Survey finds few aware of health advice on oily fish
Thursday 03 October 2002
Few people know the health benefits or pitfalls of eating oily fish, according to a survey by the Consumers' Association.
Eating fish can reduce the risk of heart attacks and help blood circulation, the watchdog says in its magazine Which?
But certain oily species such as salmon, trout and mackerel run the risk of being contaminated with chemicals, while shark, marlin and swordfish might contain high levels of mercury, the report said.
Which? spoke to consumers to assess how many knew the current advice from the Food Standards Agency (FSA) about eating oily fish. Only 7 per cent could remember recent FSA guidance on mercury and fish, but none knew the details. One per cent recalled the agency had recommended that pregnant women avoid eating shark, swordfish and marlin. It extended the advice to women planning on becoming pregnant, and to children under 16. Only one sixth knew FSA advice that consumers should eat at least two portions of fish a week, of which one should be oily.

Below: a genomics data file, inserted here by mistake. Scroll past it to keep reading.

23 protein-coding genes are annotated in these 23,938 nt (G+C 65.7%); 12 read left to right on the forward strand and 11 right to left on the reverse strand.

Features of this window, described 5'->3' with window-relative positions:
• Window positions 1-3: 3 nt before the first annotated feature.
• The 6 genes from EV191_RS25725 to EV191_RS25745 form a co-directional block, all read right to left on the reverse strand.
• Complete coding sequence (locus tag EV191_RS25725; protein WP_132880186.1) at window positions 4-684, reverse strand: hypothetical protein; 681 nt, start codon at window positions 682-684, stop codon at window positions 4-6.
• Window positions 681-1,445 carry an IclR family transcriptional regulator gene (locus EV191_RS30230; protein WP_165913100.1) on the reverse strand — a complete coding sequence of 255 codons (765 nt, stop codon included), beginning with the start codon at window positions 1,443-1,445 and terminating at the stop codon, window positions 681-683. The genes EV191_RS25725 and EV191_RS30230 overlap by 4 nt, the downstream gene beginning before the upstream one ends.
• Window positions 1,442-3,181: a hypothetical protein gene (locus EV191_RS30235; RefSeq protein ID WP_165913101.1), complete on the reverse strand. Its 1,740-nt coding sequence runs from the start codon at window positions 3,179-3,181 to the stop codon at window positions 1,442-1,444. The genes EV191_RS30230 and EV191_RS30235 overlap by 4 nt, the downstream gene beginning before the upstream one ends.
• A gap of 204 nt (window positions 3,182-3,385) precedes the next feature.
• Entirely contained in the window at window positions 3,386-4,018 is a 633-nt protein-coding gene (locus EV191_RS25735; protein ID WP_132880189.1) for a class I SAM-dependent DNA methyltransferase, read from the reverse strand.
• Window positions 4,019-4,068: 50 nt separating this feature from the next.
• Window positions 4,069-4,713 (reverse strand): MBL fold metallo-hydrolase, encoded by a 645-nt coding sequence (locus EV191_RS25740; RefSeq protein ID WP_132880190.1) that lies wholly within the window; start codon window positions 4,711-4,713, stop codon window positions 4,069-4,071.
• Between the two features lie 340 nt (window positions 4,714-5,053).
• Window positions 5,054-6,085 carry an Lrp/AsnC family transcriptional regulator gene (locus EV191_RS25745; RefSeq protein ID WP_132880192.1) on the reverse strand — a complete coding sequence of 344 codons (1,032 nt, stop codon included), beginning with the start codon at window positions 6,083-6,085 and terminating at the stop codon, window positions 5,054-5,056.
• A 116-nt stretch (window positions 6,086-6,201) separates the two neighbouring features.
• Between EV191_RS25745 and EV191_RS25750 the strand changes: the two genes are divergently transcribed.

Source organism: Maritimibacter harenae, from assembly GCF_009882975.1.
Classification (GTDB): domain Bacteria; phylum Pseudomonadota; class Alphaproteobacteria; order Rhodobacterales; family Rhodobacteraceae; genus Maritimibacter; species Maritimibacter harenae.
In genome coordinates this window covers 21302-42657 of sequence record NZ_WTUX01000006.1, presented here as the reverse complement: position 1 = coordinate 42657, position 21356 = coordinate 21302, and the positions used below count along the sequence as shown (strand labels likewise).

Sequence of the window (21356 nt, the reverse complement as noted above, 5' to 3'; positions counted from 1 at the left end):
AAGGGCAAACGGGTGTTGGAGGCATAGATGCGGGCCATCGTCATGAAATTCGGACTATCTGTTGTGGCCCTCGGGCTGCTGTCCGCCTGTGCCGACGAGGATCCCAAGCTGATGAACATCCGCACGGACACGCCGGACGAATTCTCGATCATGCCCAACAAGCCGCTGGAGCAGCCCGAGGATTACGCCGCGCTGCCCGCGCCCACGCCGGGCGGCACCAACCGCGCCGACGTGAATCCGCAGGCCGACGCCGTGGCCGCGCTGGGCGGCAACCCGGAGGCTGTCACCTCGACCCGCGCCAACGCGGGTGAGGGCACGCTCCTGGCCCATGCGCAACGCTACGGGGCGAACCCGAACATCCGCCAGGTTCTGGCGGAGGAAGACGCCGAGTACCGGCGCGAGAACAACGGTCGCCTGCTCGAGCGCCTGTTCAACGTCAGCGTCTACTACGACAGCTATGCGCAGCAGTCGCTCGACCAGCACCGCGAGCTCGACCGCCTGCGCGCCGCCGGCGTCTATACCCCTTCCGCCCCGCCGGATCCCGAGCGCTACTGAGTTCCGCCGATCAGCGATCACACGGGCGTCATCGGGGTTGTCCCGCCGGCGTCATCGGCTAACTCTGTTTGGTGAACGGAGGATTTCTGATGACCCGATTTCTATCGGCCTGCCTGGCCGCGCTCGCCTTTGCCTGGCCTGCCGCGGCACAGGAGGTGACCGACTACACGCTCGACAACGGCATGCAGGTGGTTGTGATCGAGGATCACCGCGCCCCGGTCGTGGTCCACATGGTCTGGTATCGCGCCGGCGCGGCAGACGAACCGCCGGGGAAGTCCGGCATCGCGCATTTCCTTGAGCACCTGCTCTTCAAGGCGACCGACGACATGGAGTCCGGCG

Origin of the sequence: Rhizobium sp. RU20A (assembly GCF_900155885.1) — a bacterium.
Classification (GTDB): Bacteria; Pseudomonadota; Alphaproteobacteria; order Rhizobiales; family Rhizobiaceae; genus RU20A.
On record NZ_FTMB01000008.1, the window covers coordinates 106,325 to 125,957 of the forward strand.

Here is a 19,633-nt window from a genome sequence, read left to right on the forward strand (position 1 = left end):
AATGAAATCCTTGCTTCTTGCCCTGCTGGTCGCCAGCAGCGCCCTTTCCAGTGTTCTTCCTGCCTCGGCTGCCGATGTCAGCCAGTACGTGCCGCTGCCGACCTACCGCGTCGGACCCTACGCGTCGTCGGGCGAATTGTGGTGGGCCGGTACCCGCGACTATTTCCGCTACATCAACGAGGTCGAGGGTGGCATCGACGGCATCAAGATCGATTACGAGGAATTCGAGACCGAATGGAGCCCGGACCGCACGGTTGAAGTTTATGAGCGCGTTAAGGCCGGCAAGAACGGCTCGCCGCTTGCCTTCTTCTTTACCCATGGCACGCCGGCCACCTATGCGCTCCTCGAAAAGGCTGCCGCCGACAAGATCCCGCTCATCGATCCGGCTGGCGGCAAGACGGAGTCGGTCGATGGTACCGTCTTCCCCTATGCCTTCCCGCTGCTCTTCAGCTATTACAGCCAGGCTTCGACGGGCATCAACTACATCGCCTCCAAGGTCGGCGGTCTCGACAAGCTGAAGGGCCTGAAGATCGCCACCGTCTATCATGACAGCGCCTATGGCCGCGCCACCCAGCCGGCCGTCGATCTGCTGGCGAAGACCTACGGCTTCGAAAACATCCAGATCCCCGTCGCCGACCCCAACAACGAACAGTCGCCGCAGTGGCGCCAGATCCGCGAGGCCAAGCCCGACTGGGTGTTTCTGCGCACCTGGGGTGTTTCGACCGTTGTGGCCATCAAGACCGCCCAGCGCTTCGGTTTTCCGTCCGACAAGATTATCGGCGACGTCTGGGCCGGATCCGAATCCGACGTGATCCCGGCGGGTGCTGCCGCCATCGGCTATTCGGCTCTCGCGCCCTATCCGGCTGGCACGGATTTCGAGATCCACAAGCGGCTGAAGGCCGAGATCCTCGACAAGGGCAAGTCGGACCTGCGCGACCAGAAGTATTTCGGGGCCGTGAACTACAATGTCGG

At the root of the problem is lack of knowledge about what is classed as oily fish, Which? says. Most could not name all the species available in the UK – herring, kippers, mackerel, marlin, pilchards, salmon, sardines, sprats, swordfish, trout and fresh tuna.
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